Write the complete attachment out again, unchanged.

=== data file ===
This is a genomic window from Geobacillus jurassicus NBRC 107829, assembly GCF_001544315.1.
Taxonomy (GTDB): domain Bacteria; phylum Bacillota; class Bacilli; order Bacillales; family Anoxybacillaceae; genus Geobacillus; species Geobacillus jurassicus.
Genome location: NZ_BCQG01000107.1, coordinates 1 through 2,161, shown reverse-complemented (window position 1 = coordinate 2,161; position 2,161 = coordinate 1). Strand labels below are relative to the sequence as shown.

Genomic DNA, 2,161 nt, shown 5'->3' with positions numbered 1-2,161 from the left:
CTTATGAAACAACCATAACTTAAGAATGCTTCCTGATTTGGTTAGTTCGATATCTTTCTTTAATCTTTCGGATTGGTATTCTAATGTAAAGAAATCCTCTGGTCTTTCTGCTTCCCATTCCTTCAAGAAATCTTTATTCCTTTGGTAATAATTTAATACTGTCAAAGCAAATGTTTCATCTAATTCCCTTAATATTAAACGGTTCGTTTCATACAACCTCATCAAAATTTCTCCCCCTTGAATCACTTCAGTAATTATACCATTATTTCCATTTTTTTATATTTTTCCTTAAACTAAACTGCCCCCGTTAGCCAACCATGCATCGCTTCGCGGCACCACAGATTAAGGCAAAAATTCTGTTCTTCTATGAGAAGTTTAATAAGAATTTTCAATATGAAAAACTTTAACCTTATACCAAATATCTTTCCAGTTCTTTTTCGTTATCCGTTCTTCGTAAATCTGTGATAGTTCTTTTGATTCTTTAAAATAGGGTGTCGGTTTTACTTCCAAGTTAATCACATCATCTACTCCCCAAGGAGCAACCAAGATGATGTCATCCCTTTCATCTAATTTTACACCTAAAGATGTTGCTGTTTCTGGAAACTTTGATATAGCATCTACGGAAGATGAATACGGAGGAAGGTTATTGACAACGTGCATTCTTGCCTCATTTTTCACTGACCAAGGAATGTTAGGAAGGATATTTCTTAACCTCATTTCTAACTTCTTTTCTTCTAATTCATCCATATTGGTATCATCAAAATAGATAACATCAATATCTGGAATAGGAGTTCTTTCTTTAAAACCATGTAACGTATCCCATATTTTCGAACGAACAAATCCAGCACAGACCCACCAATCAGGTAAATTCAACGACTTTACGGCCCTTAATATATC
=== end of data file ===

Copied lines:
This is a genomic window from Geobacillus jurassicus NBRC 107829, assembly GCF_001544315.1.
Taxonomy (GTDB): domain Bacteria; phylum Bacillota; class Bacilli; order Bacillales; family Anoxybacillaceae; genus Geobacillus; species Geobacillus jurassicus.
Genome location: NZ_BCQG01000107.1, coordinates 1 through 2,161, shown reverse-complemented (window position 1 = coordinate 2,161; position 2,161 = coordinate 1). Strand labels below are relative to the sequence as shown.

Genomic DNA, 2,161 nt, shown 5'->3' with positions numbered 1-2,161 from the left:
CTTATGAAACAACCATAACTTAAGAATGCTTCCTGATTTGGTTAGTTCGATATCTTTCTTTAATCTTTCGGATTGGTATTCTAATGTAAAGAAATCCTCTGGTCTTTCTGCTTCCCATTCCTTCAAGAAATCTTTATTCCTTTGGTAATAATTTAATACTGTCAAAGCAAATGTTTCATCTAATTCCCTTAATATTAAACGGTTCGTTTCATACAACCTCATCAAAATTTCTCCCCCTTGAATCACTTCAGTAATTATACCATTATTTCCATTTTTTTATATTTTTCCTTAAACTAAACTGCCCCCGTTAGCCAACCATGCATCGCTTCGCGGCACCACAGATTAAGGCAAAAATTCTGTTCTTCTATGAGAAGTTTAATAAGAATTTTCAATATGAAAAACTTTAACCTTATACCAAATATCTTTCCAGTTCTTTTTCGTTATCCGTTCTTCGTAAATCTGTGATAGTTCTTTTGATTCTTTAAAATAGGGTGTCGGTTTTACTTCCAAGTTAATCACATCATCTACTCCCCAAGGAGCAACCAAGATGATGTCATCCCTTTCATCTAATTTTACACCTAAAGATGTTGCTGTTTCTGGAAACTTTGATATAGCATCTACGGAAGATGAATACGGAGGAAGGTTATTGACAACGTGCATTCTTGCCTCATTTTTCACTGACCAAGGAATGTTAGGAAGGATATTTCTTAACCTCATTTCTAACTTCTTTTCTTCTAATTCATCCATATTGGTATCATCAAAATAGATAACATCAATATCTGGAATAGGAGTTCTTTCTTTAAAACCATGTAACGTATCCCATATTTTCGAACGAACAAATCCAGCACAGACCCACCAATCAGGTAAATTCAACGACTTTACGGCCCTTAATATATC